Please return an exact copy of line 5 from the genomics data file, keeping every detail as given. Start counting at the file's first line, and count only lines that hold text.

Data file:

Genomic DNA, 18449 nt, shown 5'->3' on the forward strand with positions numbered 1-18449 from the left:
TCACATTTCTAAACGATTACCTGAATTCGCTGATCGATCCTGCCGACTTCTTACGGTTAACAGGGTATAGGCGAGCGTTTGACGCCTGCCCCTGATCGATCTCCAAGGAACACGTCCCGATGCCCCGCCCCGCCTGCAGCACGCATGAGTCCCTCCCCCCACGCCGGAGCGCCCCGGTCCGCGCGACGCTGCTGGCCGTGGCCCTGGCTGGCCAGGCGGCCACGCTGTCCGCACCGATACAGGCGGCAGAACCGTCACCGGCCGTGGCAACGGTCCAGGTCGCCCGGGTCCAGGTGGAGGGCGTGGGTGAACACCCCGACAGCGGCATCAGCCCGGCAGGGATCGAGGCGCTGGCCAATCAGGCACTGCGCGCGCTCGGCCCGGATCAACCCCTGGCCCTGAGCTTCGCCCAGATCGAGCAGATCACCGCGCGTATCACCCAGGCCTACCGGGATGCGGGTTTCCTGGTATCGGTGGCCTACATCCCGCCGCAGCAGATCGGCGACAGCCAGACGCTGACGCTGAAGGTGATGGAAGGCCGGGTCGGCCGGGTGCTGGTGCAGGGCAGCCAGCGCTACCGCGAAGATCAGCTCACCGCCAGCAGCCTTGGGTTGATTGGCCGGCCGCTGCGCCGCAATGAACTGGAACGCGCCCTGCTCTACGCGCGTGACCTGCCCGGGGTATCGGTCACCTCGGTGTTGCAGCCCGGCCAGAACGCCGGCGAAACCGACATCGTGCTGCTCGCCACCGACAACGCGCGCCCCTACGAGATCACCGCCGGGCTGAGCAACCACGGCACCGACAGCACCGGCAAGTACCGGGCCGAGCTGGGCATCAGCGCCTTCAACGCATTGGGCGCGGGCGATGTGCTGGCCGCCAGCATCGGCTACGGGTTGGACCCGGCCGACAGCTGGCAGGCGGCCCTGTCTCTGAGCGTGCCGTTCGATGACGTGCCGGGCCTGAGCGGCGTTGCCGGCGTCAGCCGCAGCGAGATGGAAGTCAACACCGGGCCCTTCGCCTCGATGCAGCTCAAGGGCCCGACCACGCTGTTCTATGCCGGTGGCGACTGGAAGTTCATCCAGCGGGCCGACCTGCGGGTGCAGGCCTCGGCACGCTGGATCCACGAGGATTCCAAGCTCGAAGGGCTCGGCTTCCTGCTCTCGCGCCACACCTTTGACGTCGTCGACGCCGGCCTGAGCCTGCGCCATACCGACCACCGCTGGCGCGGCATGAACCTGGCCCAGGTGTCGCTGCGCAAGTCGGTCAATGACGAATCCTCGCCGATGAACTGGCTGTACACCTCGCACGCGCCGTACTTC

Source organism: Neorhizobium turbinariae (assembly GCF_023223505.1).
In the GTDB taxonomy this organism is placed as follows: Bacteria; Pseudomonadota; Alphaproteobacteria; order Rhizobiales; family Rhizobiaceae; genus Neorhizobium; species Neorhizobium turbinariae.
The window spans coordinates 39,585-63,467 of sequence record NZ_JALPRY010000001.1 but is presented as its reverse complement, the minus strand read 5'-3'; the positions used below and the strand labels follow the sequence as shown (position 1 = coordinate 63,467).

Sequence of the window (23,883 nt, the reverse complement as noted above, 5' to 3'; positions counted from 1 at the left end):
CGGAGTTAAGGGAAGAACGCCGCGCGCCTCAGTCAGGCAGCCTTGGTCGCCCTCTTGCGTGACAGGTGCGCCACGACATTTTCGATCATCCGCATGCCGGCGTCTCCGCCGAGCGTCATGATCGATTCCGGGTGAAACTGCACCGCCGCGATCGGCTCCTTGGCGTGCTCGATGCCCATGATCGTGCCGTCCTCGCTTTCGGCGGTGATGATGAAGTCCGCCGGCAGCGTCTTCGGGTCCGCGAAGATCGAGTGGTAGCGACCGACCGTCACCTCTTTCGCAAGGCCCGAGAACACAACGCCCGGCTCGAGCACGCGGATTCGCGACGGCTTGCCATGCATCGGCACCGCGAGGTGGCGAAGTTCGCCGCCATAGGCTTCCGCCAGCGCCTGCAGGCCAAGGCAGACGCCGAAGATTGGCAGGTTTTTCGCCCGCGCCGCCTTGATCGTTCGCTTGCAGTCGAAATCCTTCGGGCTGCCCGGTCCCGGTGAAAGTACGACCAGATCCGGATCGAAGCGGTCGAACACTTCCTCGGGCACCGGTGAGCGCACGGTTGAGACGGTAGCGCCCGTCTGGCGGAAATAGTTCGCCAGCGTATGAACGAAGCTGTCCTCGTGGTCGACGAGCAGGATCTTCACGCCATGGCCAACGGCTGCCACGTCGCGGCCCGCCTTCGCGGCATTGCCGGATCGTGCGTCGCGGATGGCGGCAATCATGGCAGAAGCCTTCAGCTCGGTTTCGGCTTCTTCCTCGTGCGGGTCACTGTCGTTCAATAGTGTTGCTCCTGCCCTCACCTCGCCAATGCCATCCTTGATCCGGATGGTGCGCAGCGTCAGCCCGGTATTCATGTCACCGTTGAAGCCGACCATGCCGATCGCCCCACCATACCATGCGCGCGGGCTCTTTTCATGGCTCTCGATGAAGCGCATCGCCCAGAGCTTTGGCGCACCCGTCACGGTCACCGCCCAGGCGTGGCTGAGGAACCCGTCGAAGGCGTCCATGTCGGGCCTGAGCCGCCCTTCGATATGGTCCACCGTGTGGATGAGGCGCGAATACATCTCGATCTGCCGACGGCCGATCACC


The window spans coordinates 39,585-63,467 of sequence record NZ_JALPRY010000001.1 but is presented as its reverse complement, the minus strand read 5'-3'; the positions used below and the strand labels follow the sequence as shown (position 1 = coordinate 63,467).